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#AsiaNow Speaks with Jaeeun Kim

Jaeeun Kim is Assistant Professor of Sociology and Korea Foundation Assistant Professor of Korean Studies at the University of Michigan. She is author of Contested Embrace: Transborder Membership Politics in Twentieth-Century Korea, published by Stanford University Press and recipient of the 2018 AAS James B. Palais Book Prize Honorable Mention. To begin with, please tell us what your book is about. My book analyzes transborder membership politics in and around the Korean peninsula, focusing on the complex relationships between the states in the Korean peninsula, colonial-era ethnic Korean migrants and their descen­dants, and the states in which they have resided. The book explores when, how, and why a state seeks to claim a certain transborder population as “its own,” and how transborder coethnics participate in this process as they seek long-distance membership on their own terms. The spatio-temporal scope of the book covers critical politico-legal and social transformations in northeast Asia ...

#AsiaNow Speaks with Sigrid Schmalzer

Sigrid Schmalzer is professor of history at the University of Massachusetts Amherst and author of Red Revolution, Green Revolution: Scientific Farming in Socialist China, published by University of Chicago Press and winner of the 2018 AAS Joseph Levenson Post-1900 Book Prize. To begin with, please tell us what your book is about. Red Revolution, Green Revolution is about what science meant to people in Mao-era China, where official policy called for uniting tu and yang—native, earthy, peasant-based knowledge with Western, elite, professional science. It’s about scientists who mobilized peasants to rear parasitic wasps for the control of insect pests; girls whose efforts to fertilize fields with pig manure challenged gender norms and thus counted as revolutionary “scientific experiment”; local cadres who promoted modern high-yielding varieties of rice while secretly allowing traditional varieties to be planted in hidden valleys; “old peasants” whose resistance was alternat ...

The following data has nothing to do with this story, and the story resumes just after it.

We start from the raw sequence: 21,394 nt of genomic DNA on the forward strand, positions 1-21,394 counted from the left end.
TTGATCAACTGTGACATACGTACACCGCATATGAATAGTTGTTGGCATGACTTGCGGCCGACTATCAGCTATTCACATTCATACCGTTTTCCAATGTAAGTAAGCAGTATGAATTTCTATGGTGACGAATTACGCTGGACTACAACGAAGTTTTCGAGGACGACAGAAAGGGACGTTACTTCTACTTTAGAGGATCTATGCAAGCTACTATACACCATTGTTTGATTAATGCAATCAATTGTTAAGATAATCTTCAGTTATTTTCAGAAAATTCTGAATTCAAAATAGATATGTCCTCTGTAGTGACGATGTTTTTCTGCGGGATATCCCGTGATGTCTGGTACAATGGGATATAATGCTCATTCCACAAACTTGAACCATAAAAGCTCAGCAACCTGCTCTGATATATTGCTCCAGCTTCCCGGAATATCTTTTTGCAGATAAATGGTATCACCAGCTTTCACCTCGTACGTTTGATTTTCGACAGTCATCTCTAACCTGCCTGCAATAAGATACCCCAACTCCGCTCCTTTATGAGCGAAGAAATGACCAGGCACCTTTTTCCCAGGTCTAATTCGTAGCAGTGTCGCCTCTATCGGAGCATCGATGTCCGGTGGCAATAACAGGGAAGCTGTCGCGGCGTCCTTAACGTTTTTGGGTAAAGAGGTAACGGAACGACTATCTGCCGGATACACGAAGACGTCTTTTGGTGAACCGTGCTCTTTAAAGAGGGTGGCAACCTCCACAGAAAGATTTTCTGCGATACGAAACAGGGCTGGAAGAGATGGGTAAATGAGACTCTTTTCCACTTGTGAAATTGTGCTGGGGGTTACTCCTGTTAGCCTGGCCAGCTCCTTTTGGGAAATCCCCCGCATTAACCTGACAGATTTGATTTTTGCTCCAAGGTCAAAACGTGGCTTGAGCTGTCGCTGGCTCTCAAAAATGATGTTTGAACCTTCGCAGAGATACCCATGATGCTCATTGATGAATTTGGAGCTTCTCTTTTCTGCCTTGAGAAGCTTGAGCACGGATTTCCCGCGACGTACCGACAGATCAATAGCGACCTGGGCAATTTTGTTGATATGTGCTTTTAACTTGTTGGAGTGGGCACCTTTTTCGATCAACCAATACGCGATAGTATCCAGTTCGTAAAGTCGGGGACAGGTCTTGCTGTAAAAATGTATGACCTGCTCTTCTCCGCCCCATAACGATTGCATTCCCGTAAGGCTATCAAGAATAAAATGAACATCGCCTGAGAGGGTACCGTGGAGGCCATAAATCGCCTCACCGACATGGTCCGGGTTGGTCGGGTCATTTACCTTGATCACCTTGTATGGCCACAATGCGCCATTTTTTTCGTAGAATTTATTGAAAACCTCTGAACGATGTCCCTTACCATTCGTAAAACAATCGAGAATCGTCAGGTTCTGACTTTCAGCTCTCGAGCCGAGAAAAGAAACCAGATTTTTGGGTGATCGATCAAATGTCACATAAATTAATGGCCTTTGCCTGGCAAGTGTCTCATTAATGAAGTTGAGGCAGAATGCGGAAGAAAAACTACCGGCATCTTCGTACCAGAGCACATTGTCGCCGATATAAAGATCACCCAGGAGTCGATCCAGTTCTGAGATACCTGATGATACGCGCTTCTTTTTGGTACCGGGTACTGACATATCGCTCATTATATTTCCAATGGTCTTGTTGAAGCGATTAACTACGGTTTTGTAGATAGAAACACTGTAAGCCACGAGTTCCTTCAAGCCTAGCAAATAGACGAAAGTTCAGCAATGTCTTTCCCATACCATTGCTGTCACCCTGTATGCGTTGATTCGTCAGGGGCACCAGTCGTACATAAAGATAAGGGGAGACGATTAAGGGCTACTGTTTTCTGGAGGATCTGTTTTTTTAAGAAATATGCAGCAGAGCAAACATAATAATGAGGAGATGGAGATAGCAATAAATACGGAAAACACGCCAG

#AsiaNow Speaks with Tom Cliff

Tom Cliff is an Australian Research Council DECRA Research Fellow at the Australian National University and author of Oil and Water: Being Han in Xinjiang, published by the University of Chicago Press and winner of the 2018 AAS E. Gene Smith Book Prize (Inner Asia). To begin with, please tell us what your book is about. Oil and Water is about the experience of being Han in Xinjiang. It is about the experience of being a second-generation colonial settler in the 20th and 21st centuries—in a world that is supposedly post-colonial. It is about being born, living your whole life, and feeling at home in a place that is not “home” to your forebears or “home” to the political and cultural institutions that shape your life. The book, therefore, is also about those political and cultural institutions, and the way that they are shaped by the people who make them up and their location on the quintessential frontier of modern China. What inspired you to research this topic? I formed thi ...

The Social Network: Lisu Use Digital Media to Find Each Other and Preserve Their Culture

Lisu (identified by patchwork bags, and man wearing blue shirt) wait in line for the bank to open on a very chilly morning in Fugong, China. Photo: Mark Goldschmidt By Michele Zack In the mid-1980s, I was a budget tourist on a hill tribe trek far from roads or electricity in Northern Thailand. There, I first encountered the Lisu—adaptable, egalitarian highlanders scattered in corners of China, Myanmar, and Thailand (tiny populations also live in India and Laos). I picked up with the group again in the 1990s when—by then based in Thailand—I wrote a popular ethnography of Lisu living in three nation-states with three different political systems. That book never saw print, but a new publisher 15 years later agreed to take up the project when still no book about Lisu had been published. I proposed to update the original work with a new longitudinal angle. Thirty years after first meeting members of the Lisu community, I have finally published The Lisu: Far from the Ruler (University Press of ...

The Road to Sleeping Dragon: Learning China from the Ground Up – A Q&A with Author Michael Meyer

Michael Meyer’s 2008 debut book, The Last Days of Old Beijing: Life in the Vanishing Backstreets of a City Transformed, recounted his time spent living in the crowded hutong alleyways of China’s capital during the run-up to that year’s Olympics. In 2015, he published In Manchuria: A Village Called Wasteland and the Transformation of Rural China, which picked up Meyer’s story as he moved to his wife’s hometown in the countryside and immersed himself in the history of the country’s northeast region. In a new book, The Road to Sleeping Dragon: Learning China from the Ground Up, Meyer circles back to his first days in China, when he arrived in 1995 as a 23-year-old Peace Corps volunteer who couldn’t use chopsticks, spoke no Chinese, and “knew little about the country beyond the Great Wall, pandas, one billion people, fortune cookies, and the indelible image of a man standing in front of a tank.” The Road to Sleeping Dragon follows Meyer as he finds his footi ...

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